The notion of food sovereignty arose as people around the world sought ways to rectify the dysfunction in the way food is grown, distributed, and consumed — a dysfunction that results in a seriously confusing outcome: record numbers of obese children who also happen to be utterly malnourished. The issues around food sovereignty are very complex but might be distilled into a simple question: Who decides what you eat?
This question inspired the Orfalea Foundation, in collaboration with partners including Share Our Strength, to create Food Sovereignty Week, September 9-15. The week includes public events, such as a free screening of the documentary A Place at the Table on September 10 and an evening with noted author Janet Poppendieck as she discusses The Future of Hunger on September 12. The week concludes with the September 15 Foodbank of Santa Barbara County’s annual Table of Life Gala, supporting Feed the Future, a series of innovative programs that foster food literacy, nutritional health, and independence in children of all ages.
Our own work in school food reform has been very much about offering better alternatives so children can choose healthier food. “With all the news about obesity, food security, and the drastic loss of biodiversity in agriculture, many people want to make better choices, but they don’t have as much choice as they may think,” says Kathleen de Chadenèdes, the foundation’s School Food Initiative director. “Consolidation and industrialization of the American food system gives us supermarket aisles filled with the illusion of choice, but composed almost entirely of soybean and corn byproducts, and remarkably devoid of nutrition.”
Our focus on school food has been an attempt not only to provide more nutritious choices to children but also to help those children learn that healthy food, prepared properly, tastes good. We hope these children influence their families and communities to make healthier choices and that the health and wellness benefits will extend throughout their own lives and into the lives of their children. Tens of millions of children get the majority of their daily calories in school, so we aim to ensure there are healthy calories on the menu.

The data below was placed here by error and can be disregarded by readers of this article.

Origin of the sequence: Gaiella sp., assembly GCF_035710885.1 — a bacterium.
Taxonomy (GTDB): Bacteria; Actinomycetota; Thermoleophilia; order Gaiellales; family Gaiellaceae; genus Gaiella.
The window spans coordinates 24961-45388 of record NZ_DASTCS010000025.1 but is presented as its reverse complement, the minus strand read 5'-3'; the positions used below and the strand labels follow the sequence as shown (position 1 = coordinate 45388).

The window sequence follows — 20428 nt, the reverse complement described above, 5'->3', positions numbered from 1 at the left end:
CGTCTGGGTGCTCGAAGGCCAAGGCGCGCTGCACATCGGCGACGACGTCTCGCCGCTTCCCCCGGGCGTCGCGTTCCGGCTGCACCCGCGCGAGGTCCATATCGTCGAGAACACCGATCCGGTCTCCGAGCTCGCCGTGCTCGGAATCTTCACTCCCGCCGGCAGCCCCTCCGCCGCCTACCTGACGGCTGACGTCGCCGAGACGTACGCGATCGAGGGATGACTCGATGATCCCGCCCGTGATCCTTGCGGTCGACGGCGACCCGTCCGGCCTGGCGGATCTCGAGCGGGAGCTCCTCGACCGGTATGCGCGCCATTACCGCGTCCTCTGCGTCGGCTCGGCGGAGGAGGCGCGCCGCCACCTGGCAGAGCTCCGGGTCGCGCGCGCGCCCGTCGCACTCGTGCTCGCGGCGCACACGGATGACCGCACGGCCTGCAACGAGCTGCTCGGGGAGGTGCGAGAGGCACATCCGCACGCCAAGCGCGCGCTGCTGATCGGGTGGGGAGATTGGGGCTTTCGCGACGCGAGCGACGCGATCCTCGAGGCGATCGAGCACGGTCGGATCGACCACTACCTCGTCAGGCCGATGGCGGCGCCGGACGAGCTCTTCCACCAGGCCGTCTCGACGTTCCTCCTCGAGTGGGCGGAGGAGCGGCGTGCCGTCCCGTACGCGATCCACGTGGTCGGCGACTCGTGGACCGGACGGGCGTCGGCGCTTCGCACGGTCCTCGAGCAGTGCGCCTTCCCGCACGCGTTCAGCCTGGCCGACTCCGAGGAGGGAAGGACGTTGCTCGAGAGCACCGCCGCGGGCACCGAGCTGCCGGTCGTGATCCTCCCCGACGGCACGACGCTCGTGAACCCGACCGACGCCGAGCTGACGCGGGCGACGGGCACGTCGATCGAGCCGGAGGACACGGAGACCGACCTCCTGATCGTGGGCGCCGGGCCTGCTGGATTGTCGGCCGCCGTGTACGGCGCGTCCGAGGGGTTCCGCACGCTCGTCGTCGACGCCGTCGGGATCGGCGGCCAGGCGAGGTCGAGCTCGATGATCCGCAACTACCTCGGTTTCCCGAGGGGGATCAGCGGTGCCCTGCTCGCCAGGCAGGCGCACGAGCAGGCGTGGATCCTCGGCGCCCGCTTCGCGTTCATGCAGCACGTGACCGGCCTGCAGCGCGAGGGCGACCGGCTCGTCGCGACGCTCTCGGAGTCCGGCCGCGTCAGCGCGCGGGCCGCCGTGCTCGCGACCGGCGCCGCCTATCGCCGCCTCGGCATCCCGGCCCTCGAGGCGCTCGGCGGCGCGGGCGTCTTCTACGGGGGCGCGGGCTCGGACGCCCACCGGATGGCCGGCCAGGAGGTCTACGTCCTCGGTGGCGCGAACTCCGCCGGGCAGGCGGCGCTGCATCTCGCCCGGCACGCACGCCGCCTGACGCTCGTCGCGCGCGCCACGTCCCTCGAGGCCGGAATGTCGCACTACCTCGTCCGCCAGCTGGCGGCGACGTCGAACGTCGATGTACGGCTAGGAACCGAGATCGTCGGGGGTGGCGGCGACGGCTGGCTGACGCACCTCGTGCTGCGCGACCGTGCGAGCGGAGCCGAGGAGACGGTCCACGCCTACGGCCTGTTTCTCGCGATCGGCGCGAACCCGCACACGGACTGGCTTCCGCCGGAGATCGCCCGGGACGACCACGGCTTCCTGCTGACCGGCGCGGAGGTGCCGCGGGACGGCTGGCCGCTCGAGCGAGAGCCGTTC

There’s a lot more to school food reform than getting a scratch-cooked meal onto the tray, including facing challenges that stretch from the crony capitalism of the farm bill to the almost hypnotic power of toddler-focused junk food marketing. Lack of food literacy and healthy choices makes children heavier and hungrier, in a vicious — and very profitable — cycle of empty calorie consumption. Who decides what children eat? Adults at home and in Washington seem to have abdicated responsibility for understanding and acting on the nutritional needs of future generations.
Over the past few years, our School Food Initiative Chef Instructors have seen encouraging progress in school meal quality, with over two-thirds of our county’s schools now providing some scratch-cooked meals, and the beginnings of a corresponding shift to a culture of wellness on campus. It is our belief that schools can play a pivotal role in the reestablishment of food sovereignty in American communities, because the cafeteria is really a classroom, and the habits formed there stick with kids longer than the techniques for solving a quadratic equation. Garden-based learning, Farm-to-School programs, and school meals are all opportunities to build food literacy and better health.
Managing the School Food Initiative, we have sometimes felt overwhelmed by the challenges before us. Food Sovereignty Week is an opportunity for concerned people and organizations to come together and learn about progress in the areas of hunger alleviation, food literacy, and food system reform. It’s all connected. When people understand how food affects their health, their communities, and their children’s ability to learn, they strive to make better choices. Food Sovereignty week is about making sure those choices are available and affordable. The Orfalea Foundation’s School Food Initiative has learned a lot from our successes and failures, but the most important thing we’ve learned is that although there are many things we cannot do, we can feed hungry children healthy food that tastes great.
Food Sovereignty Week
Film Screening: A Place at the Table
7 p.m., Marjorie Luke Theatre, free
Reservation info at FoodSovWeek.com
The Future of Hunger: An Evening with Jan Poppendieck
7 p.m., Marjorie Luke Theatre, $5 online, $10 at the door
Ticket info at FoodSovWeek.com
Proceeds support Foodbank of SBC and School Food Initiative
Foodbank of Santa Barbara County Table of Life Gala
Info at http://www.foodbanksbc.org/tableoflifegala.html
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Lois Mitchell is president of the Orfalea Foundation.